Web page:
BOOK OF THE MONTH

Libertie: A Novel is Bookclubz' Book of the Month.

Use these discussion questions to guide your next meeting.

ABOUT THE BOOK

Coming of age as a freeborn Black girl in Reconstruction-era Brooklyn, Libertie Sampson is all too aware that her purposeful mother, a practicing physician, has a vision for their future together: Libertie is to go to medical school and practice alongside her. But Libertie, drawn more to music than science, feels stifled by her mother’s choices and is hungry for something else—is there really only one way to have an autonomous life? And she is constantly reminded that, unlike her light-skinned mother, Libertie’s dark skin will not enable her to pass as white. When a young man from Haiti proposes to Libertie and promises she will be his equal on the island, she accepts, only to discover that she is still subordinate to him and all men. As she tries to parse what freedom actually means for a Black woman, Libertie struggles with where she might find it—for herself and for generations to come.

Inspired by the life of one of the first Black female doctors in the United States and rich with historical detail, Kaitlyn Greenidge’s new and immersive novel will resonate with readers eager to understand our present through a deep, moving, and lyrical dive into our past.

This book of the month and discussion guide was shared and sponsored in partnership with Algonquin Books. 

THE DISCUSSION QUESTIONS

Libertie grew out of Kaitlyn Greenidge’s research about Dr. Susan Smith McKinney Steward and her daughter. Although the characters take their origins from Steward and her daughter Anna, Greenidge expands deeply on the historical record. Why do you think she chose to write this as fiction rather than nonfiction? How does that affect what you take away from the novel?


Ben Daisy tells Libertie that his girlfriend “said if she were ever free, she’d spend all day covered in silk and she’d paint her face pretty . . . She knew what she would do with freedom. It wasn’t man’s work she’d do with freedom. Not like your mama. She knew better than that.” And Emmanuel Chase also has a specific definition of freedom in relation to women. How is freedom defined in the novel by men? How is it defined by women?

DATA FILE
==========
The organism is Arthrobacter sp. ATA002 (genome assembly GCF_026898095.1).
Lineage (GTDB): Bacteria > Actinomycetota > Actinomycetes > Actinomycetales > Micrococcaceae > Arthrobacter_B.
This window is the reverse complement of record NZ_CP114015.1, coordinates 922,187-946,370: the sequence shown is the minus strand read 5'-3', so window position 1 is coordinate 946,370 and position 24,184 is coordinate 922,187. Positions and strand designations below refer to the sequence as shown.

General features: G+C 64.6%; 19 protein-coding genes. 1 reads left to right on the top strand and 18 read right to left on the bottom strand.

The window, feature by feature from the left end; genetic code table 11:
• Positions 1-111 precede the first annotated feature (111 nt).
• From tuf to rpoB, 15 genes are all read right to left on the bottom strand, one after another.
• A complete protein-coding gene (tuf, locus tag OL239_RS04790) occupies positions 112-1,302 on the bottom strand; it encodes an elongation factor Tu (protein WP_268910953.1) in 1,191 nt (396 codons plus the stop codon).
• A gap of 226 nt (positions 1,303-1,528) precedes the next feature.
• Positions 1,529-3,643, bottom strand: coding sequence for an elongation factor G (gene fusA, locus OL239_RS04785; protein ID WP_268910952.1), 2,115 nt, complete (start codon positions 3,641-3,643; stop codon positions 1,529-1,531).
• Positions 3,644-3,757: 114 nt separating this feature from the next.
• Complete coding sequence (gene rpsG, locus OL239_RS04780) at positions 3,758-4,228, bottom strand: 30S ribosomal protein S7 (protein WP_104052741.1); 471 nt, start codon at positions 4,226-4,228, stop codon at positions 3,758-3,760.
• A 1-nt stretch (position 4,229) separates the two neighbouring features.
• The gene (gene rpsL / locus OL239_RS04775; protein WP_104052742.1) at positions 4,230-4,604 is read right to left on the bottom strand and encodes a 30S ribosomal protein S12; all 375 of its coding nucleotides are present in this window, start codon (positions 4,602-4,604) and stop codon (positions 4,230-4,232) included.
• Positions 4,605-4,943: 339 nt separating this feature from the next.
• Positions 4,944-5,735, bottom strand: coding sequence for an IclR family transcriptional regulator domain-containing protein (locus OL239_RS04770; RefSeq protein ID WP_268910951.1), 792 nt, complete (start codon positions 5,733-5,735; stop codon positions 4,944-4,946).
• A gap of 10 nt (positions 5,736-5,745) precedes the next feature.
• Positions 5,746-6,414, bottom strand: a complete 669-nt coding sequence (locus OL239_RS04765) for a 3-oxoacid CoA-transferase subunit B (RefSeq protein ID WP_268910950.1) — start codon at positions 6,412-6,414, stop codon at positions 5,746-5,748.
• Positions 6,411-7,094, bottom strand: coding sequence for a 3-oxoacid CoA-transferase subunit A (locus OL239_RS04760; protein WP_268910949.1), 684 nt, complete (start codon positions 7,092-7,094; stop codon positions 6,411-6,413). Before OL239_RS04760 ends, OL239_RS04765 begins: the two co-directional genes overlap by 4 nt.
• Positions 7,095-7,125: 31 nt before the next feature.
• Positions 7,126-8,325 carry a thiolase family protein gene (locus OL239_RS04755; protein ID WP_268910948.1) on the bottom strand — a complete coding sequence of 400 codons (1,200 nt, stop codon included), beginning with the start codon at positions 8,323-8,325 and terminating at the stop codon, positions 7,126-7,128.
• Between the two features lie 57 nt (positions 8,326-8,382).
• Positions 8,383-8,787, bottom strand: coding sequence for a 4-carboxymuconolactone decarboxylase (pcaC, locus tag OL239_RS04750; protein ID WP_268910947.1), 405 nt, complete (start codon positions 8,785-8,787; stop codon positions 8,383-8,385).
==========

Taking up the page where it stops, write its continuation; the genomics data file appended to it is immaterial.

Libertie is much darker skinned than her mother, as many people remark to each of them. How does that physical fact influence Libertie’s perspective on the world? How does it inform her choices? How does Cathy Sampson’s skin color affect what she is able to do?


CLICK HERE FOR MORE DISCUSSION QUESTIONS

Libertie: A Novel

Named One of the Most-Anticipated Books of 2021 by:
O, The Oprah MagazineThe New York Times, The Washington Post, TimeThe MillionsRefinery29Garden & GunPublishers LunchBuzzFeedThe RumpusBookPageHarper's Bazaar, Ms., Goodreads, and more

 

“This is one of the most thoughtful and amazingly beautiful books I’ve read all year. Kaitlyn Greenidge is a master storyteller.”
—Jacqueline Woodson, author of Red at the Bone

“Pure brilliance. So much will be written about Kaitlyn Greenidge’s Libertie—how it blends history and magic into a new kind of telling, how it spins the past to draw deft circles around our present—but none of it will measure up to the singular joy of reading this book.”
—Mira Jacob, author of Good Talk: A Memoir in Conversations 

“Wielding both her knowledge of our history and her incredible sense of story, Kaitlyn Greenidge further establishes herself as one of the sharpest minds working today. Libertie is a novel of epic power and endless grace.”
—Nana Kwame Adjei-Brenyah, author of Friday Black

“In this singular novel, Kaitlyn Greenidge confronts the anonymizing forces of history with her formidable gifts. Libertie is a glorious, piercing song for the ages—fierce, brilliant, and utterly free.”
—Brandon Taylor, author of Real Life